Odds and Ends on Sail
by Alvan Eames

Running Rigging

Efficient setting of a gunter, or a gaff mainsail, demands the use of a two halliard system. The throat halliard has a two-part purchase, as outlined in the previous column. This enables a tight luff to be achieved. A little slack in the luff lacing at the throat allows the halliard to give a tight luff right along the yard to the peak, by pushing the yard up tight.

The proper way to set up a gunter sail, is to hoist the sail with the yard more or less horizontal, until the luff is fairly tight. Then pull up the peak into the right attitude. Swig up the throat halliard very tight and belay, and finally set the peak. The turk’s head on the span forms a stopper about a third of the way from the jaws end, and permits a fair lead for the peak halliard. Otherwise the span shackle would pull hard up towards the mast, and make for heavy hauling. Alternatively lash the span tight against the yard with two or three turns of small line. This is also beneficial if the span is so slack as to make the peaking up of the sail impossible.

It is one of the advantages of the gaff or gunter rig, that the sail can be lowered when the craft is not luffed up head to wind. It is advisable to employ twin topping lifts, in order to control the yard when lowering. They may be rigged as one continuous line from the masthead to a block at the end of the boom, back up to a block at the masthead, and then down to a cleat. However, I found it better to use two separate lifts, from the boom end, up to small cheek blocks on either side of the mast and down to small cleats on the gunwales just aft of the shrouds, one each side. If the topping lifts are made from good line of at least 1/4ins dia, they may very well serve as spare halliards in an emergency. The need for twin lifts is that they gather up the sail when lowering, and prevent it from going into the sea. This particular attribute may be usefully improved by the addition of a lazyjack passing under the boom and making fast to the lifts about halfway up each. A boat rigged as described might seem to use a lot of line, but each piece has a useful role, and makes for efficiency in sailing.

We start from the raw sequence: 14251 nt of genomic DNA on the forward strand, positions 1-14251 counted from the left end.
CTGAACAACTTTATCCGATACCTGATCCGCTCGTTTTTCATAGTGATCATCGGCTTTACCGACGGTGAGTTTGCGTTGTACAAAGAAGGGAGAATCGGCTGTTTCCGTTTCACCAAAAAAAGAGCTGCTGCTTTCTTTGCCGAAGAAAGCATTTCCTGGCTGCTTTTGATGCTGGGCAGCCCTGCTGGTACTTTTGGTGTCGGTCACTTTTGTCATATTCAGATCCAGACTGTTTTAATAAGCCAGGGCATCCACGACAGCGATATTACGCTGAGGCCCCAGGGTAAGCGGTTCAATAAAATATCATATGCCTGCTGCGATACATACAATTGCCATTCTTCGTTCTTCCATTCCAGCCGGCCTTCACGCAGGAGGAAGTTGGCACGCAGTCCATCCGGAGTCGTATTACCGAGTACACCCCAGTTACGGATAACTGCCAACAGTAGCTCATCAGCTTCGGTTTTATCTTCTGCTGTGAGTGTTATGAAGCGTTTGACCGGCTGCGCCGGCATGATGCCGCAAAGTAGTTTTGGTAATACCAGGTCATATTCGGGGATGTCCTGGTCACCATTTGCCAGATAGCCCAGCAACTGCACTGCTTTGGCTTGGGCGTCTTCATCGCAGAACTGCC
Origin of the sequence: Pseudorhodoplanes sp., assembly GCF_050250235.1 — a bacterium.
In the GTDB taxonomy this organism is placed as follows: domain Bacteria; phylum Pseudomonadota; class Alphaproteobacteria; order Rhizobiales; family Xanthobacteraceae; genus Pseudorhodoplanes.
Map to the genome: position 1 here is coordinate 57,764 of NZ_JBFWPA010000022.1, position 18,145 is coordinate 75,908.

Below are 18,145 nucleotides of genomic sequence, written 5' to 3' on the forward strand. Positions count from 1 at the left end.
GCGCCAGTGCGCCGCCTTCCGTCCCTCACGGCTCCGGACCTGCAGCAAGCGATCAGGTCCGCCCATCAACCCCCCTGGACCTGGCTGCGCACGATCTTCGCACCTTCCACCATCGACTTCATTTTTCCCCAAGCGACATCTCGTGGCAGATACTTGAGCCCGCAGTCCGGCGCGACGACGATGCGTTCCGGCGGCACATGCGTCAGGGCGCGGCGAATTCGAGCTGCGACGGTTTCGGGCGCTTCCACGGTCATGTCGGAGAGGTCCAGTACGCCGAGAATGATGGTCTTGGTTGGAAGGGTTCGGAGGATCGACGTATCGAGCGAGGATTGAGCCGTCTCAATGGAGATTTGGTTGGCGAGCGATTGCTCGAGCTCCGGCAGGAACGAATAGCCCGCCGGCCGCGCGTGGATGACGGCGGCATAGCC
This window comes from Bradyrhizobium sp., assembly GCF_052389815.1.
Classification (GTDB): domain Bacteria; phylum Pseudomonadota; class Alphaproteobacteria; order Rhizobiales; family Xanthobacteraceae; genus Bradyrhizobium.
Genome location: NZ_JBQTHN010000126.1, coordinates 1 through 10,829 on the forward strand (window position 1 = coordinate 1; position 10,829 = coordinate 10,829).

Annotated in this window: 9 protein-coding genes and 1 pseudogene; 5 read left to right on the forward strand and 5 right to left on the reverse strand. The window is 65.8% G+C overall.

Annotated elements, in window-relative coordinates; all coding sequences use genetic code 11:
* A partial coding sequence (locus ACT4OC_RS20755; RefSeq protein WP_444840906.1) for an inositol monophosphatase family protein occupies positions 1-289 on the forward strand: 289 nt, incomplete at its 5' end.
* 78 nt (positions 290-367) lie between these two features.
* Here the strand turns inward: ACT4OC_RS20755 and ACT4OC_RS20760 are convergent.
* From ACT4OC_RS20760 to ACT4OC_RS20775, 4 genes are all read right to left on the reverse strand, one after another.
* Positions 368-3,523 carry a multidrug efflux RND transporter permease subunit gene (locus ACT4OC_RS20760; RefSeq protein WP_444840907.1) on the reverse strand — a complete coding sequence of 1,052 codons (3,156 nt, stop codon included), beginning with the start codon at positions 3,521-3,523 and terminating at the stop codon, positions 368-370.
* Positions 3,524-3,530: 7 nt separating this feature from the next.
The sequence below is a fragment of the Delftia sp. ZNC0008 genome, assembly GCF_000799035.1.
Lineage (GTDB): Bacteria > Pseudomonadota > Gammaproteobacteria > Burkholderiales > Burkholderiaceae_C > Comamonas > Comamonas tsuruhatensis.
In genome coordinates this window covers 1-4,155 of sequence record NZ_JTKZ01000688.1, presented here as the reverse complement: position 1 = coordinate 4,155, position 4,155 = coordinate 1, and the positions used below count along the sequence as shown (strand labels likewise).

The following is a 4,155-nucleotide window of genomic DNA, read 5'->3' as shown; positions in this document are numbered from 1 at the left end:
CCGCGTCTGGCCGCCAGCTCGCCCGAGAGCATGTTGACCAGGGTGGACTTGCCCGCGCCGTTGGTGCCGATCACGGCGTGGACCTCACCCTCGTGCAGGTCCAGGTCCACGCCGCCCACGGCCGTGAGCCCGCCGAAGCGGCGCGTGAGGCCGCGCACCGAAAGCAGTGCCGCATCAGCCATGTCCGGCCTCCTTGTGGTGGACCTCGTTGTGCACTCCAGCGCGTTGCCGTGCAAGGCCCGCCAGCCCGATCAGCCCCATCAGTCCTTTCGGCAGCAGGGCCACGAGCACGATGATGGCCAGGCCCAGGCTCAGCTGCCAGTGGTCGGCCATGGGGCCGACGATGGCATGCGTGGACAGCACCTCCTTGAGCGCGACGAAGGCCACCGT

A boat need not be a mess of ironwork. It is better, and cheaper, to use a hitch or tie instead of a shackle for many purposes, such as halliard to jib.

The mainsheet warrants care and thought in its arrangement. The mainsail of the Oyster is 113 square feet, and a two-part purchase is sufficient for winds up to force three, but when the wind gets up to F4 or more, then 3:1 is more comfortable. This can be arranged by the use of a double-ended mainsheet. From a cleat on one side of the cockpit area the sheet passes round a block on the quarter, up to a becketed block at the end of the boom, down to the other quarter block and then the tail finally to hand or a cleat. This gives the 2:1 purchase. When the wind gets up, the shorter end is removed from the cleat and made fast to the becket on the boom end block, using a buntline hitch, or any other suitable knot or tie, thus giving a 3:1 advantage.